Hopkins was superb in Titus (2000) for director Julie Taymor, as the mysterious seer in Hearts of Atlantis (2001), brilliant as the mad math genius in Proof (2005) for John Madden, did fine work in The Wolf Man (2010) despite the silly plot, was superb as the sexual predator filmmaker Alfred Hitchcock in Hitchcock (2012), perfectly aged and eccentric in Noah (2014) as Methuselah, and made a return to the Oscar race, for Best Supporting Actor as Pope Benedict XVI in The Two Popes (2019). Just as all great actors are capable of stunning us with their artistry, they are equally capable of failure, and Hopkins has had a few of those too. His warm narration never suggested the magic of Boris Karloff’s for the feature film version of How the Grinch Stole Christmas (2000), a horrid mess of a film because director Ron Howard allowed Jim Carrey to run amok. Hopkins appeared in Oliver Stone’s grand folly Alexander (2004) and was among the actors to escape with his reputation intact. He was part of a magnificent ensemble for All the King’s Men (2006) which included Sean Penn, Kate Winslet, Jude Law, James Gandolfini, Patricia Clarkson, and Mark Ruffalo, but the film was a crushing flop with both audiences and film critics. His outing with Woody Allen was met with disinterest from film critics and audiences, and You Will Meet a Tall Dark Stranger (2010) remains among Allen’s biggest failures. I am not sure why Hopkins took work in the Marvel universe Thor films, other than a hefty payday and greater audience, but his appearance brought neither.
HBO came calling in 2016 with Westworld, a mini-series adapted from the film of the same name in 1973. Theme parks for adults have been created for the wealthy, offering them the chance to experience the old west in great detail utilizing robots that are shockingly lifelike. Hopkins portrayed the strange master and apparent creator of all these worlds. The series, the first year, was a big hit with audiences and critics and the actor was an Emmy nominee, but subsequent seasons failed to entire viewers to return.
It was his work as Pope Benedict XVI in The Two Popes that brought him back to the Oscar race and reminded audiences of his great gifts. More than 20 years had elapsed since his last nomination in a supporting role in Amistad, an entire generation did not really know who he was. In a superbly written film, his Benedict gently eases the next pope, portrayed by Jonathan Pryce, closer to the Vatican. Like a fine two-handed play, the two actors bounce perfectly off one another and each earned attention from the Academy – Pryce for leading actor, Hopkins for supporting.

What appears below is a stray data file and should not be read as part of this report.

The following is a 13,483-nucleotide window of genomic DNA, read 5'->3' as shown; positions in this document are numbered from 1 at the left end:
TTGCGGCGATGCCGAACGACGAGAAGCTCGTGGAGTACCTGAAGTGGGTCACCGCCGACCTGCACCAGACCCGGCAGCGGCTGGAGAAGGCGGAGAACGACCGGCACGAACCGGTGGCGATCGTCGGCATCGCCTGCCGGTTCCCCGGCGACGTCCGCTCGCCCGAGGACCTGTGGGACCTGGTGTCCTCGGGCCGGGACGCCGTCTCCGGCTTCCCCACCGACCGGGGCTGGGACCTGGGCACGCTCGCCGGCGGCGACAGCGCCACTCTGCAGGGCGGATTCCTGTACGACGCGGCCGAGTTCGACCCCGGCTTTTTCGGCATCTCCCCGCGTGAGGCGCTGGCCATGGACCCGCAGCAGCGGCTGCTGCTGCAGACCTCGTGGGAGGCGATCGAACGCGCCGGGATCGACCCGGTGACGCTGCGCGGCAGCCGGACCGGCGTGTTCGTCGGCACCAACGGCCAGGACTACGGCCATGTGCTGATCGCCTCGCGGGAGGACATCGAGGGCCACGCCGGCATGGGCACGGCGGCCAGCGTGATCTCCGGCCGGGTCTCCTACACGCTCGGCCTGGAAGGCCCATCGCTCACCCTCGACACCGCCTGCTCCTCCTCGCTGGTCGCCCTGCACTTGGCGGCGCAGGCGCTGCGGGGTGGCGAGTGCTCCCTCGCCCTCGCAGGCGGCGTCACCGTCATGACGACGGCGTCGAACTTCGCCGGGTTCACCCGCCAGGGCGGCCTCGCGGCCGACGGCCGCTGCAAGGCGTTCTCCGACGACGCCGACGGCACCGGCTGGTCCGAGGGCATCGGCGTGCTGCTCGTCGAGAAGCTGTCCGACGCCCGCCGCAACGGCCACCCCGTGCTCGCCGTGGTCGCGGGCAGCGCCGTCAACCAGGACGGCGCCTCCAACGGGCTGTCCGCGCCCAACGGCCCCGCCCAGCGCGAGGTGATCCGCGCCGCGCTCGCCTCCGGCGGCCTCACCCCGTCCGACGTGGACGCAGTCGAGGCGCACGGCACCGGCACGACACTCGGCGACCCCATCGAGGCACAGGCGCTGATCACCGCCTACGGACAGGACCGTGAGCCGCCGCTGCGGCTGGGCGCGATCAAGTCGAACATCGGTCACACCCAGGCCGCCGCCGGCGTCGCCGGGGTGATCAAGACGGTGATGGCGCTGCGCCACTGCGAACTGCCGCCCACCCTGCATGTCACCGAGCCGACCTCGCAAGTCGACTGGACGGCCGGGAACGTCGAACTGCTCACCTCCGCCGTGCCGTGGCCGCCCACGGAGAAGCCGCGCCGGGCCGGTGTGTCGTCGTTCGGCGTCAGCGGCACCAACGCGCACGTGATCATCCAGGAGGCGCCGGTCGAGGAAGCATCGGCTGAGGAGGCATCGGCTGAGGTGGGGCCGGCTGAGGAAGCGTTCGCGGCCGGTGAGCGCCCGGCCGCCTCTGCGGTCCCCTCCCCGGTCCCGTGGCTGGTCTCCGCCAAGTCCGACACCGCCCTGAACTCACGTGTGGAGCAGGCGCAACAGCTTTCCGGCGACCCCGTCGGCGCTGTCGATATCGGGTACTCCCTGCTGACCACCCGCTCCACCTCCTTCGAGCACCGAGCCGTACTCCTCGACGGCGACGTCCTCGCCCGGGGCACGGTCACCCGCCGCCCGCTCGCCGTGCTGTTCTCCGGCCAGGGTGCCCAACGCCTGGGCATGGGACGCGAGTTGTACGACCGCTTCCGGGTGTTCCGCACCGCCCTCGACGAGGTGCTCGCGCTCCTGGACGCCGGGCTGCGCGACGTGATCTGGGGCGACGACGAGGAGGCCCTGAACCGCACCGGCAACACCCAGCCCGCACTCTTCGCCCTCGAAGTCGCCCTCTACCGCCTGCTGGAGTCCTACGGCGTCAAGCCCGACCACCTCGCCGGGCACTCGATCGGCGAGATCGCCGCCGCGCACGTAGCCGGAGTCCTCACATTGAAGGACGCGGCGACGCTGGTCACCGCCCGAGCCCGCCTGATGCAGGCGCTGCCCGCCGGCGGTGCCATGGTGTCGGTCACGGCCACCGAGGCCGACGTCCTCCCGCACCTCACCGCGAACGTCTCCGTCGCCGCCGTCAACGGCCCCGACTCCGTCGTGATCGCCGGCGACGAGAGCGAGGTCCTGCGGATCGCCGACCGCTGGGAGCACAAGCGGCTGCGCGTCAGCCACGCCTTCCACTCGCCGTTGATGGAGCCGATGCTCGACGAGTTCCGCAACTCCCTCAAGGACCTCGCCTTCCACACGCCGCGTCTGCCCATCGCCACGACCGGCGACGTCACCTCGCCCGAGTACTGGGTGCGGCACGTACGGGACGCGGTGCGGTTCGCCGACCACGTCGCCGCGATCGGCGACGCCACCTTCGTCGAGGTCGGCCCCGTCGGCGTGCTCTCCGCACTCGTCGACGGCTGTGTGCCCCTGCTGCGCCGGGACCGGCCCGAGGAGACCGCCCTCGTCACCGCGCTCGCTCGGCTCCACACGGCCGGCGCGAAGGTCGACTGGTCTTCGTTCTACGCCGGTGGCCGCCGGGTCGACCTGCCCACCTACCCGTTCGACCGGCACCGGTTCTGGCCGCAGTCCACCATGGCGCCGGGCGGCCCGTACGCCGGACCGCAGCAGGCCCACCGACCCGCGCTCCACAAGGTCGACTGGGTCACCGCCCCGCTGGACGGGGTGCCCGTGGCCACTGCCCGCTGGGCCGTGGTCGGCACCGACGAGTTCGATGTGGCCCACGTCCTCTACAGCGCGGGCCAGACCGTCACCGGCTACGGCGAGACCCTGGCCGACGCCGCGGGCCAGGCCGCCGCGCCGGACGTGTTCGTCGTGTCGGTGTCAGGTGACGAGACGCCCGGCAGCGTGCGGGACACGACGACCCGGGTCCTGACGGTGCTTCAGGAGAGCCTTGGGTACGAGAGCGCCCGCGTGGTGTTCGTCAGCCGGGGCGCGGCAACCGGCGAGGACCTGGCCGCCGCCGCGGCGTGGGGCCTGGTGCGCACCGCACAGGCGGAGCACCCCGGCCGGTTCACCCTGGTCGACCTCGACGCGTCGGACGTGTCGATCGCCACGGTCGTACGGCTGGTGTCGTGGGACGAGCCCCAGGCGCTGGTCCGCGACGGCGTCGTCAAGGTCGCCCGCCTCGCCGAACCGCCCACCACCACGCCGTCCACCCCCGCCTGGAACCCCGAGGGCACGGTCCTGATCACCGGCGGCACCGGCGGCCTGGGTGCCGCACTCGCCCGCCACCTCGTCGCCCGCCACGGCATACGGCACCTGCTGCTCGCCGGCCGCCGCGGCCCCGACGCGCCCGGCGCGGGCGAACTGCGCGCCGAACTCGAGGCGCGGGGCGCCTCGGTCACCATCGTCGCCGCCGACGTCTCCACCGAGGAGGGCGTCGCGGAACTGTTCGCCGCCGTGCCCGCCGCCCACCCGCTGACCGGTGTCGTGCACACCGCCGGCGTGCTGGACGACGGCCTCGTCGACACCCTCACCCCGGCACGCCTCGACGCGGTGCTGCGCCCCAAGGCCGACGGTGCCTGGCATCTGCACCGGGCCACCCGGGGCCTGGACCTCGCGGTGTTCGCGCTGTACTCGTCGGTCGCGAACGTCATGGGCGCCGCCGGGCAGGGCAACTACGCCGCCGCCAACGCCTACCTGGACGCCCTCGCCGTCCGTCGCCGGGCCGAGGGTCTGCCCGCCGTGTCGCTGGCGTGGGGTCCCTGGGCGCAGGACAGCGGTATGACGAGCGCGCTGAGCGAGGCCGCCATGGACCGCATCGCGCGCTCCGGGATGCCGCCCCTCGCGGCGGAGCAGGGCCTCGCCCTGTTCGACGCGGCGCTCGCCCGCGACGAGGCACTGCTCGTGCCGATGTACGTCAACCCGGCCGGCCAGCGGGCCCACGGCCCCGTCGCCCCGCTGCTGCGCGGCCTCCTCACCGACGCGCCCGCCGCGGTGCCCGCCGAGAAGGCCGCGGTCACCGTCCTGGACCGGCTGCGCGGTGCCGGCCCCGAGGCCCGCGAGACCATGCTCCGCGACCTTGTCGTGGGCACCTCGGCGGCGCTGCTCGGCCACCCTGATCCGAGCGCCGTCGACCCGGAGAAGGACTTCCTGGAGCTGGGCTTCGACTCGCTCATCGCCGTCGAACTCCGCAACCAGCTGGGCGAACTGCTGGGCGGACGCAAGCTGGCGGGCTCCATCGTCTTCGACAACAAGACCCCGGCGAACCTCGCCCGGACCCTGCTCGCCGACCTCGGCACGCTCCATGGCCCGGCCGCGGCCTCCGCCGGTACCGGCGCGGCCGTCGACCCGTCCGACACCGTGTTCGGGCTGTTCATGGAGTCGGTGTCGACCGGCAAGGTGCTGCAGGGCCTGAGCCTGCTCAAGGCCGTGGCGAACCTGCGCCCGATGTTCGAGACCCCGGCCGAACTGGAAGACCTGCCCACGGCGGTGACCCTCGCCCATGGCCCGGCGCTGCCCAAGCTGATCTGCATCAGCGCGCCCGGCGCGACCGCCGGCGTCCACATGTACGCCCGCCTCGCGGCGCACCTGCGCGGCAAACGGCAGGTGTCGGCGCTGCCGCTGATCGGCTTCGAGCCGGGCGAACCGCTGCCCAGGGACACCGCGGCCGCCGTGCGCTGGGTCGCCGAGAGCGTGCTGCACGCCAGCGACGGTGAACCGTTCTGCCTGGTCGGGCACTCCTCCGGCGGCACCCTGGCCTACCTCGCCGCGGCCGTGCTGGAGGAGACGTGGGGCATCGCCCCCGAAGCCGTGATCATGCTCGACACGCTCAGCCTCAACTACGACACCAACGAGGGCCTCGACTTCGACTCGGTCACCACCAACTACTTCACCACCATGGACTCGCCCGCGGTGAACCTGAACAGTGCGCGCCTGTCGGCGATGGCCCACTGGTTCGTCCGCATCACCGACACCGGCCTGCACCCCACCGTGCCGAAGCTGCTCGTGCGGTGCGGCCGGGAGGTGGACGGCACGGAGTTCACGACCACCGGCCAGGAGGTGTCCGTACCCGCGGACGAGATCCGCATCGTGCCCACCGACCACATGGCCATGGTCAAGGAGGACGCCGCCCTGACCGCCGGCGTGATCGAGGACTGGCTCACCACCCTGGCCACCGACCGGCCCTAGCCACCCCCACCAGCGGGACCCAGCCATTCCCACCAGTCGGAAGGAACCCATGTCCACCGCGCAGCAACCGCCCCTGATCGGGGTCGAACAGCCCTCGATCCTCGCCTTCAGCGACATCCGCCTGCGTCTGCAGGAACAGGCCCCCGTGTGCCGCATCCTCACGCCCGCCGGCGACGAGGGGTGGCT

A year later, after earning the best reviews of his career as an Alzheimer’s afflicted man in The Father (2020), Hopkins would win his second Academy Award. Some have bitched, unreasonably, claiming Boseman was robbed of the award. As far as I know the Academy Award is promised to no one. The Academy did a very foolish thing setting Boseman up for the win, an insult to both his family and his fans. He was expected to win by the media, predictors of the awards, the film industry, and the Academy played right into it, bumping Best Picture to the third last award given and allowing Best Actress and Best Actor to be the final awards. Their thinking was perhaps to allows a celebration of Boseman’s life, something more than the speeded up In Memoriam section we were witness too. Silly. Remember a few years ago when Martin Scorsese was nominated for The Departed (2006) and it seemed that the great director was finally going to win? Out came his lifelong friends Francis Ford Coppola, George Lucas and Steven Spielberg to present Best Director. Having already won the coveted Directors Guild of America Award, Scorsese was a good bet for the Oscar but what if Clint Eastwood had won for Letters from Iwo Jima (2006)? The Academy would have had egg on their face. That is what they have right now, egg all over their collective faces, they screwed up, huge. It is never over until the envelope is opened and the name of the winner is being read aloud. Even then, thinking of La La Land losing to Moonlight four years ago, you just never know. They thought they knew for sure Boseman was going to win, they knew nothing of the kind.
I hope truly that Hopkins win is in no way tainted by what the Academy tried to do, because his performance is for the ages and deserves to be treated as such. Hopkins is among our greatest actors and it would a shame if he were treated any less than that because of the blind arrogance of the Academy.
John H. Foote is a well-recognized Canadian film critic/historian who has been an active critic for 30 years. His deep love for the movies began at a very young age. He began his career as co-host of the popular TV show Reel to Real where he remained for nine years. While on TV he began dabbling in education, eventually ascending to Director of the Toronto Film School, where he also taught film history. After leaving the college to care for his wife, he returned to teaching at Humber College where he taught both Film History and Method Acting Theory. John has written two books: “Clint Eastwood – Evolution of a Filmmaker” and the upcoming “Spielberg – American Film Visionary”. He is currently working on two books, one about the films of the seventies and another on the films of Martin Scorsese. Through his career he has worked in TV, radio, print and the web. John has interviewed everyone in the industry (more than 300 interviews) except Jack Nicholson, he says sadly. Highlights include Martin Scorsese, Tom Cruise, Meryl Streep Robert Duvall, Jane Fonda, Francis Ford Coppola and Kathryn Bigelow.